Charley Brewster (William Ragsdale) isn’t your average high schooler, thanks to the vampire (played by a very suave Chris Sarandon) that just moved in next door. Charley recruits local horror show host Peter Vincent (Roddy McDowall) for help, only to discover Mr. Vincent isn’t all he’s cracked up to be. Great effects and a spooky, fun ‘80s vibe make this required viewing for horror films.
Dog Soldiers (2002)
I’m a sucker for werewolf flicks, and this one is criminally overlooked. Directed by Neil Marshall (The Descent), the film follows a group of British soldiers out for some war games in the Scottish Highlands who end up facing off against some nasty lycanthropes. It’s a fun, atmospheric flick that features some pretty good practical werewolf effects.
Night of the Comet (1984)
This is a great little zombie apocalypse flick overflowing with wondrous ‘80s cheese. The film starts just prior to the Earth’s exposure to a comet, which promptly destroys most life on the planet. Regina (Catherine Mary Stewart) and her sister Samantha (Kelli Maroney) both end up surviving the comet-borne apocalypse but now they have to put up with zombies! Oh yeah, the comet turned some people into zombies. Forgot to mention that. Star Trek: Voyager fans will recognize a young Robert “Chakotay” Beltran as Hector, another of the films’ few comet survivors.
The Gate (1987)
This is a great little creature feature from the ‘80s. Glen (a very young Stephen Dorff) accidentally opens a portal into hell with yep, you guessed it, rock & roll. The devil’s music. Glen, his nerdy friend Terry (Louis Tripp), and his sister have to vanquish the demons that come out of The Gate (which is really just a big hole in the ground)…before their parents get home! It might sound childish but it’s actually pretty creepy. Just wait for the scene where Terry accidentally falls down into The Gate…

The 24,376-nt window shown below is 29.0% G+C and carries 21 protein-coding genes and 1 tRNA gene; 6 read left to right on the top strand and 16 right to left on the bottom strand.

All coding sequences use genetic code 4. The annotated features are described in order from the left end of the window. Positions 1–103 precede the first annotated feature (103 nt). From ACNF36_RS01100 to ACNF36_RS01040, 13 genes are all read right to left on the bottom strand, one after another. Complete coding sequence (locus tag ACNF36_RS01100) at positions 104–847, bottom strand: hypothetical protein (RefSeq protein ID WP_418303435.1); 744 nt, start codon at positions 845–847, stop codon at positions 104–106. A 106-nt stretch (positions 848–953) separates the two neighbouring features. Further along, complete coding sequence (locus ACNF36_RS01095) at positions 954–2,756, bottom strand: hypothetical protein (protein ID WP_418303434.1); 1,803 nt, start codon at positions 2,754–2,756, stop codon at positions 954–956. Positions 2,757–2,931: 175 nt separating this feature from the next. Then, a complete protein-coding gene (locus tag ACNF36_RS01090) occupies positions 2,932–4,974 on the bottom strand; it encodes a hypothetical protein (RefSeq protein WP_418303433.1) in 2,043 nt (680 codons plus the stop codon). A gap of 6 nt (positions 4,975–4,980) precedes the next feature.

Lord of Illusions (1995)
This might be my favorite overlooked horror film. I’m biased because I’m a pretty big Scott Bakula fan (Quantum Leap ride or die). But the story is great too. Kind of a twisty, turny horror detective plot. Plus a super creepy vibe and decent (at the time, anyway) special effects.
Bakula plays private detective Harry D’Amour. An investigation in The City of Angels leads D’Amour down a path of magic and murder and takes him closer and closer to a cult and their dead (but for how long?) leader, Nix (played with menacing perfection by Daniel von Bargen). This film is unique in that it’s one of the few films directed by author Clive Barker, who wrote the original source material. Barker is, of course, the genius behind the original Hellraiser film and its source novel, The Hellbound Heart.